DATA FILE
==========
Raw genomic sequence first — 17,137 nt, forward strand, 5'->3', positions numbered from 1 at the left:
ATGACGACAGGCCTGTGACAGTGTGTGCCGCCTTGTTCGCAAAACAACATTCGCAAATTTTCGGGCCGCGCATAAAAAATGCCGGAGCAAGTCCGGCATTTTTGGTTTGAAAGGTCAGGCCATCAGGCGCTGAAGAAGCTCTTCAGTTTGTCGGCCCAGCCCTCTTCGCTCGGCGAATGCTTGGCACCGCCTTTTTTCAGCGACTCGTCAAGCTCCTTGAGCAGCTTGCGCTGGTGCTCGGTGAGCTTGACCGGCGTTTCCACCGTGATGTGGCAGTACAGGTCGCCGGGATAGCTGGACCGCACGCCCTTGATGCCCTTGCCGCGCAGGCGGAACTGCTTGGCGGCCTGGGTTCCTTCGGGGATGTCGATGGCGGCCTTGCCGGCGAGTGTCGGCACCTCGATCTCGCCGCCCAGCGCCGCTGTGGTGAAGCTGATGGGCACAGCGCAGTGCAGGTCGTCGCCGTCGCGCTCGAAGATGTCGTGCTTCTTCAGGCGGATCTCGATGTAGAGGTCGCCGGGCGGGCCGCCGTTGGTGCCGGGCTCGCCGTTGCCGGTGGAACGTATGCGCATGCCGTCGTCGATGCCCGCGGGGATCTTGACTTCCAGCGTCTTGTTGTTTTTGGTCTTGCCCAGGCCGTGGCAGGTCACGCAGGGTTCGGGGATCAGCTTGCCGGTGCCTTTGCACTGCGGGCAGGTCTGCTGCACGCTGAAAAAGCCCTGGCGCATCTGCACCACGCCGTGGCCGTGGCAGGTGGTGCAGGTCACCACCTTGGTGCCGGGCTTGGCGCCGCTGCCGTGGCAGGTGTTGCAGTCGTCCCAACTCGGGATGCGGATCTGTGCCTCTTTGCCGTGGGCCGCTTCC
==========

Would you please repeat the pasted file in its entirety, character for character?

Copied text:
Raw genomic sequence first — 17,137 nt, forward strand, 5'->3', positions numbered from 1 at the left:
ATGACGACAGGCCTGTGACAGTGTGTGCCGCCTTGTTCGCAAAACAACATTCGCAAATTTTCGGGCCGCGCATAAAAAATGCCGGAGCAAGTCCGGCATTTTTGGTTTGAAAGGTCAGGCCATCAGGCGCTGAAGAAGCTCTTCAGTTTGTCGGCCCAGCCCTCTTCGCTCGGCGAATGCTTGGCACCGCCTTTTTTCAGCGACTCGTCAAGCTCCTTGAGCAGCTTGCGCTGGTGCTCGGTGAGCTTGACCGGCGTTTCCACCGTGATGTGGCAGTACAGGTCGCCGGGATAGCTGGACCGCACGCCCTTGATGCCCTTGCCGCGCAGGCGGAACTGCTTGGCGGCCTGGGTTCCTTCGGGGATGTCGATGGCGGCCTTGCCGGCGAGTGTCGGCACCTCGATCTCGCCGCCCAGCGCCGCTGTGGTGAAGCTGATGGGCACAGCGCAGTGCAGGTCGTCGCCGTCGCGCTCGAAGATGTCGTGCTTCTTCAGGCGGATCTCGATGTAGAGGTCGCCGGGCGGGCCGCCGTTGGTGCCGGGCTCGCCGTTGCCGGTGGAACGTATGCGCATGCCGTCGTCGATGCCCGCGGGGATCTTGACTTCCAGCGTCTTGTTGTTTTTGGTCTTGCCCAGGCCGTGGCAGGTCACGCAGGGTTCGGGGATCAGCTTGCCGGTGCCTTTGCACTGCGGGCAGGTCTGCTGCACGCTGAAAAAGCCCTGGCGCATCTGCACCACGCCGTGGCCGTGGCAGGTGGTGCAGGTCACCACCTTGGTGCCGGGCTTGGCGCCGCTGCCGTGGCAGGTGTTGCAGTCGTCCCAACTCGGGATGCGGATCTGTGCCTCTTTGCCGTGGGCCGCTTCC